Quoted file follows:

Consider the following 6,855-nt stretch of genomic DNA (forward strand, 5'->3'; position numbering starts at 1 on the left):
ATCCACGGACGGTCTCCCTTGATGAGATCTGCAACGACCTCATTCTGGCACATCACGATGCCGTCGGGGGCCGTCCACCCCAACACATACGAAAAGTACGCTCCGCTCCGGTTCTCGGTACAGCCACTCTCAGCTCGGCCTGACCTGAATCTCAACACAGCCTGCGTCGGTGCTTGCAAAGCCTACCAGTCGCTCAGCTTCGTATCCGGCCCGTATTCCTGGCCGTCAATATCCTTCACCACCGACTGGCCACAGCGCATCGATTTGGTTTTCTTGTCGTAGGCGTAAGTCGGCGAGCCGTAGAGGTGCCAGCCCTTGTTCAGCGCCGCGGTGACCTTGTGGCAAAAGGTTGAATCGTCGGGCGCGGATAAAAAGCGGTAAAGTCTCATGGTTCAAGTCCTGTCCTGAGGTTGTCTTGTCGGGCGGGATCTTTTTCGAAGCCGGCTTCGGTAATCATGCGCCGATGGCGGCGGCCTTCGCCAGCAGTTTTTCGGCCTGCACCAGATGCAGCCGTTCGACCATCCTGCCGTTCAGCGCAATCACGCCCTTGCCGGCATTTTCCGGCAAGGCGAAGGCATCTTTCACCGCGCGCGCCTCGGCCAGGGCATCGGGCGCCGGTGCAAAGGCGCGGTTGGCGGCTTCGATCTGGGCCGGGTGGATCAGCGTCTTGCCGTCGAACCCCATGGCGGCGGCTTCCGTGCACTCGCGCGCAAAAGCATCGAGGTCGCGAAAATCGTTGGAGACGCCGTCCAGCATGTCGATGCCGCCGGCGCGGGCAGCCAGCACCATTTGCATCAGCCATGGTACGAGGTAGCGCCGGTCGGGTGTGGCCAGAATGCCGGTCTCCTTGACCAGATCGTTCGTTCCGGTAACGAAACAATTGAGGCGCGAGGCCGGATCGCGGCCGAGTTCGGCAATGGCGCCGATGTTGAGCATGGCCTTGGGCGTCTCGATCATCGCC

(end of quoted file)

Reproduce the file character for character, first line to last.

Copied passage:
Consider the following 6,855-nt stretch of genomic DNA (forward strand, 5'->3'; position numbering starts at 1 on the left):
ATCCACGGACGGTCTCCCTTGATGAGATCTGCAACGACCTCATTCTGGCACATCACGATGCCGTCGGGGGCCGTCCACCCCAACACATACGAAAAGTACGCTCCGCTCCGGTTCTCGGTACAGCCACTCTCAGCTCGGCCTGACCTGAATCTCAACACAGCCTGCGTCGGTGCTTGCAAAGCCTACCAGTCGCTCAGCTTCGTATCCGGCCCGTATTCCTGGCCGTCAATATCCTTCACCACCGACTGGCCACAGCGCATCGATTTGGTTTTCTTGTCGTAGGCGTAAGTCGGCGAGCCGTAGAGGTGCCAGCCCTTGTTCAGCGCCGCGGTGACCTTGTGGCAAAAGGTTGAATCGTCGGGCGCGGATAAAAAGCGGTAAAGTCTCATGGTTCAAGTCCTGTCCTGAGGTTGTCTTGTCGGGCGGGATCTTTTTCGAAGCCGGCTTCGGTAATCATGCGCCGATGGCGGCGGCCTTCGCCAGCAGTTTTTCGGCCTGCACCAGATGCAGCCGTTCGACCATCCTGCCGTTCAGCGCAATCACGCCCTTGCCGGCATTTTCCGGCAAGGCGAAGGCATCTTTCACCGCGCGCGCCTCGGCCAGGGCATCGGGCGCCGGTGCAAAGGCGCGGTTGGCGGCTTCGATCTGGGCCGGGTGGATCAGCGTCTTGCCGTCGAACCCCATGGCGGCGGCTTCCGTGCACTCGCGCGCAAAAGCATCGAGGTCGCGAAAATCGTTGGAGACGCCGTCCAGCATGTCGATGCCGCCGGCGCGGGCAGCCAGCACCATTTGCATCAGCCATGGTACGAGGTAGCGCCGGTCGGGTGTGGCCAGAATGCCGGTCTCCTTGACCAGATCGTTCGTTCCGGTAACGAAACAATTGAGGCGCGAGGCCGGATCGCGGCCGAGTTCGGCAATGGCGCCGATGTTGAGCATGGCCTTGGGCGTCTCGATCATCGCC